Vietnam War Heroism

1359 Words 6 Pages
Americans have long held onto and celebrated heroes, but the idea of a hero has changed over time. This occurred very obviously in the 1970s and 1980s especially and the results of this change are still resounding today. Heroism before the 70s and 80s was usually defined as brave and selfless acts for a noble cause. Abraham Lincoln, Daniel Boone, Harriet Tubman, and Martin Luther King Jr., for example, fit this definition of heroism. However, this time period represents the shift from the idea of a romantic figure serving a moral purpose as a hero to what a person represents making them heroic. In addition, it represents a changing idea of war and that war does not necessarily need combatants and soldiers to be a war, but there still needs …show more content…
After it ended, however, Americans forgot most of what had caused the anger and horror during the war in terms of the atrocities committed by American troops and instead portrayed it as if Americans had suffered equally as much. Americans, especially politicians, used this idea to heal the self-image of America. In my opinion, many Americans used the Tehran hostage crisis, being the first widely publicized conflict following the Vietnam War, as a way to go back to the idea of America as the victim of wrongful doing. The media’s constant coverage and portrayal also played into this as it whipped up intense feelings of nationalism and xenophobia towards Muslims, much like it did when the nation was at war. Despite this, no military conflict broke out. I argue that many Americans viewed the crisis as a war and that because no combatants took part in the crisis, the role of victor and hero fell to the hostages themselves even though they did not do anything that would have previously qualified them as heroes. In addition, the perpetualization of the idea that the hostages represented America and that it was “America held hostage” probably helped fuel the treatment of the hostages as heroes because if the hostages became heroes then America became a hero …show more content…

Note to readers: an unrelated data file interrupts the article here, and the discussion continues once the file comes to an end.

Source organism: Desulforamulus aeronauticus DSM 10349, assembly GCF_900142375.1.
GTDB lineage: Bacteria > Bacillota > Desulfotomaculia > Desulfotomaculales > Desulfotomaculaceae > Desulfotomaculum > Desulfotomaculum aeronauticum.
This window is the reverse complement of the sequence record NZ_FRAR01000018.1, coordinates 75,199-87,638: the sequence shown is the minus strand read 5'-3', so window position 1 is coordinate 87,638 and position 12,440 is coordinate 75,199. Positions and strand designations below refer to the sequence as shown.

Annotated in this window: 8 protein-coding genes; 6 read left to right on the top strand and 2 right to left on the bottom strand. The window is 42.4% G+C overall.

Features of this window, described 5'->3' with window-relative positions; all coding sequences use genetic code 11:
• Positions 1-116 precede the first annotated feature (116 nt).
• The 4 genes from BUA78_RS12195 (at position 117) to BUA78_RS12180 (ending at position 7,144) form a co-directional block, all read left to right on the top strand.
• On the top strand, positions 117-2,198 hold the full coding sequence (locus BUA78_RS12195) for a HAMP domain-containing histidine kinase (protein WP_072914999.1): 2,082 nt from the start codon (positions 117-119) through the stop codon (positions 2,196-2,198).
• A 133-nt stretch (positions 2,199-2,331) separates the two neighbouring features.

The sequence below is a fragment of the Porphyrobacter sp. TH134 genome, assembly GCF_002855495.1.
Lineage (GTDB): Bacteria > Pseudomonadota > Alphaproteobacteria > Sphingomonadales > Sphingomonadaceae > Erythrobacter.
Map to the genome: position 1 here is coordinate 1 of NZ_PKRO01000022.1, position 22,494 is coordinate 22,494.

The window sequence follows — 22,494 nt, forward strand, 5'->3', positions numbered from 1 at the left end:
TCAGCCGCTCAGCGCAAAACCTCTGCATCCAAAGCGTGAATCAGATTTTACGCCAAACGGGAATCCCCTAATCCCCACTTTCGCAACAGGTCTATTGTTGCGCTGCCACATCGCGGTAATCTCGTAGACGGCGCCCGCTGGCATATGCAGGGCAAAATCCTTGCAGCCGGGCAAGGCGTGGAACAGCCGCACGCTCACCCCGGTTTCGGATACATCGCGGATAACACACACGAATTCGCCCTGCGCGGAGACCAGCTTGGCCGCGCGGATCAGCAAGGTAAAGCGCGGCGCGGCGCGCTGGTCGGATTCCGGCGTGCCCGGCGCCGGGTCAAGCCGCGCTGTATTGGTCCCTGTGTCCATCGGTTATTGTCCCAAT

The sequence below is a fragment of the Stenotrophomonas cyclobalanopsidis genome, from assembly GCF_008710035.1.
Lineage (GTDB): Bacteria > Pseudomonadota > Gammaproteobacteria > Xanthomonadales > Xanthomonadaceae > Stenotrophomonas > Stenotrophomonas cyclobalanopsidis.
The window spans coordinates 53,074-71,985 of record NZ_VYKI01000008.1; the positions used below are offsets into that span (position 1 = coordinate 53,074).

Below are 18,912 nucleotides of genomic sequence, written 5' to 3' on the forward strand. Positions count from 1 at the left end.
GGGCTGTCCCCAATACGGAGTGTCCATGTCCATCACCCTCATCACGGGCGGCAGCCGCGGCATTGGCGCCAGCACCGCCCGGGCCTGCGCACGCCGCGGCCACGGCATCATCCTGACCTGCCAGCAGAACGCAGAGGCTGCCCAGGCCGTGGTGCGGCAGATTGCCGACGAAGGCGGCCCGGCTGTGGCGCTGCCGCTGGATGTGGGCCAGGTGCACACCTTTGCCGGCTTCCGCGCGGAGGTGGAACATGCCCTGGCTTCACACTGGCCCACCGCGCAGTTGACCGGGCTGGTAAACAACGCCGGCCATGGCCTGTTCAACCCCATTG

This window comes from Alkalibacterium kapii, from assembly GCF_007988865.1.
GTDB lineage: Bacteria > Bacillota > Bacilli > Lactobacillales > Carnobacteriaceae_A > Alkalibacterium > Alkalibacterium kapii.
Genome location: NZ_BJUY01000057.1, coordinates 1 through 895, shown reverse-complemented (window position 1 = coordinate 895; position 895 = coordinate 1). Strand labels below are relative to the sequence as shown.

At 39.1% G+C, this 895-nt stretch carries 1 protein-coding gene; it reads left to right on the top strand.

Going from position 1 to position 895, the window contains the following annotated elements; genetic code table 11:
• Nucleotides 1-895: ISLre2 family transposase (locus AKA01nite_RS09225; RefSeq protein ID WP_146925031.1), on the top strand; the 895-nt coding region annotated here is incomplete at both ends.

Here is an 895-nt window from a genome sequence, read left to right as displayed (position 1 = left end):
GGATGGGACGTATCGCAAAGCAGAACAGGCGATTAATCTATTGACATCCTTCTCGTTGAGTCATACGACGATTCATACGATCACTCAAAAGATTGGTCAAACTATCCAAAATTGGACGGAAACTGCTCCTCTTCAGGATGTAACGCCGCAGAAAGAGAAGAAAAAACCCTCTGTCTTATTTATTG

Free enterprise had a role “in making the United States the greatest and most profitable of all nations.” Entrepreneurs became the protectors of free enterprise. This made them heroes because they protected and served the interests of the nation. Introduced in the mid-90s, Moreton’s example of SIFE-Man simply served as a visual representation of that idea. SIFE-Man did not represent some super human figure nor homo economicus and that was the point. SIFE-Man’s superhero appearance was simply an easily understandable concept of a hero used to show that an ordinary human, an entrepreneur, protecting free enterprise was also a hero. Although SIFE-Man no longer parades around elementary schools, the idea of entrepreneurs as heroes remains prevalent today. President Obama called entrepreneurs the “bridge” and the “glue” that provides opportunity and leads to peace and prosperity. The Democratic Platform this year seeks to help equal opportunity by creating entrepreneurial programs for women, people of color, Native Americans, and rural America. Because of business leader’s movement during the late 70s into the 80s and the 90s, America still sees itself as a nation of innovation and entrepreneurship and the protectors of free enterprise

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